Travel in Perthshire Scotland in 2012
This blog is posted in two parts.
They have an annual theatre festival in the village of Pitlochry in Perthshire, Scotland. My husband and I decided to take a long weekend, see a few shows and explore Perthshire. The Scottish countryside is renowned for it’s beauty. It’s a combination of mountains and forests with streams and rivers that feed into their salmon filled lochs. The natural environment is a big part of the attraction to Scotland, but that’s not all. There are castles aplenty, scenic drives, walks, museums, views, craft shops, whisky and beer tastings and stone circles to see and do. But just hanging around a pretty town like Pitlochry, enjoying local produce and listening Scottish accents was also on our agenda. Apparently Scottish and Irish accents are the ones we most love to listen to.
|Old Mill Inn Pitlochry|
The – Pitlochry Festival Theatre – began in 1951 and the show was initially housed in a tent. Today they have a proper theatre which is located right next to the Tummel River. It has large windows with views of the river and you can relax in their cafe with a glass of wine and a snack, or have a three course meal before a show.
Try to avoid visiting July and August when the Scottish schools are on holiday and the town is heaving with humans. The theatre has a group of actors who mix and match roles in their various productions. We chose to see – 39 Steps – and – Communicating Doors. My husband booked our tickets on-line. Tickets were £28 each.
|Queens View – Loch Tummel and Glencoe Mountains|
We had lots of time to get from Aberdeen to Pitlochry as we weren’t traveling far, so we set our Tom Tom to shortest route as opposed to fastest route. That way we could take in a few little villages en route. Visit Scotland – have brown road signs that clearly show the local – scenic drives, which is handy if you want to see more than a highway. The trip from Aberdeen to Pitlochry took around 2 and 1/2 hours. We booked a Chevy Spark on-line with – Enterprise Rent a Car. The car cost £55 incl VAT for 3 days. On this occasion my husband skipped the £10 per day insurance. We travelled about 250 – 300 miles and petrol bill for the weekend was £30. The Tom Tom was our own.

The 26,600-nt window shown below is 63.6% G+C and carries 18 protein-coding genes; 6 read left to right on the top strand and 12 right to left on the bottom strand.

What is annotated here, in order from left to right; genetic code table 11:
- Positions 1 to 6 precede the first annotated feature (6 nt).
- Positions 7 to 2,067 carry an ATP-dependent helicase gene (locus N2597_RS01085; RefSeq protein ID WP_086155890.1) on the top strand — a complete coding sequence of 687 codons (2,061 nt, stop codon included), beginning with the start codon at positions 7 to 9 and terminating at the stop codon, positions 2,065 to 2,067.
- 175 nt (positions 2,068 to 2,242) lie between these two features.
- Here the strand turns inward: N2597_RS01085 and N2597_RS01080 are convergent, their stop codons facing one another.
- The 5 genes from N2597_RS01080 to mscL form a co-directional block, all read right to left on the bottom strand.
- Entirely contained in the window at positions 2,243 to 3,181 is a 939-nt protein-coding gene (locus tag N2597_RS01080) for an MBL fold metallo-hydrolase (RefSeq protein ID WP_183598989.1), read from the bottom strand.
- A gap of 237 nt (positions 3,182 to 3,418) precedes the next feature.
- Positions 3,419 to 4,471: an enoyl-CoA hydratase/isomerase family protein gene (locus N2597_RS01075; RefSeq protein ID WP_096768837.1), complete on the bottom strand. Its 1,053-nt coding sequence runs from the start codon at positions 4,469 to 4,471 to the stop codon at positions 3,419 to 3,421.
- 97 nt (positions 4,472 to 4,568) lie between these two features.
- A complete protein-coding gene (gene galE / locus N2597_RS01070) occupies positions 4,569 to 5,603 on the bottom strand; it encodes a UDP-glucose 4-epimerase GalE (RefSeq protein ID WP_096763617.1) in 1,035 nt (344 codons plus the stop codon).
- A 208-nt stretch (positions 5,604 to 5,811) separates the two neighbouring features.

|Hydro Electric scheme at Loch Faskally|
We checked into – Dundarach Hotel – in Pitlochry just after lunch. There was time in hand to go walkabout and collect our tickets before we got ready for the theatre. The Dundarach Hotel cost £100 per night for two of us. We normally would go for cheaper accommodation but there wasn’t much available. This is a popular event and advance booking to get bargains is a prerequisite. You can try – Late Rooms, Booking.com, Farm Stay UK, Scottish Independant Hostels, Hostelling Scotland – for links to accommodation.
|Pitlochry Fish Ladder|
At the Pitlochry Theatre Festival ticket office we discovered that, not one, but two cast members had been hospitalised. Gasp. They cancelled one of our evening shows but juggled a matinee performance of – Little Shop of Horrors – for us instead. We thought we would book a meal at the in-house restaurant but also discovered the restaurant was booked up a year in advance, so that took care of that idea.
What to do and see in Pitlochry? It’s very, very touristy. Lots of tour buses pass through and hoardes of people with back packs, bum bags and cameras roam the streets. Pitlochry is free of mega development and retains a quaint old village charm. Lovely old granite stone cottages line the streets and it’s all postcard pretty. Walking around the village and then relaxing with a cup of tea with a slice of local cake is a pleasant way to spend the afternoon. Try – Hetties Tearoom.
|Inside Pitlochry theatre|
The canny Scots use their natural geology to their advantage and have created hydro electric schemes all over the country. There is one such scheme at Loch Faskally. And that’s not all, to preserve their salmon numbers, they have incorporated a ‘fish ladder‘ so salmon can swim upstream to spawn. We visited Loch Faskally and saw the hydro electric scheme. The mechanics are interesting and the loch has not been spoiled with an ugly industrial building but rather a subtle arrangement in keeping with the local area. The fish ladder is more a sort of tunnel beneath some steps that the fish can swim through. They have a viewing area where you can watch and count the salmon as they swim past but they were shy when we tried to see them.
You can take in a – whiskey tasting – and tour at the home of Bells at – Blair Atholl Distillery. A basic tour costs around £6. Moulin Inn have a brewerey where you can see a local micro brewer make – Braveheart Ale. The tour is free and I am told you get a complimentary bottle of ale after the tour.
Next week in – Part 2 – I deal with Blair Castle, Loch Tay, Loch Tummel and the towns of Kenmore and Portingall.
Go to – My Holidays and Trips – at the top of this page to read about other places we have visited. Or just click on – this link.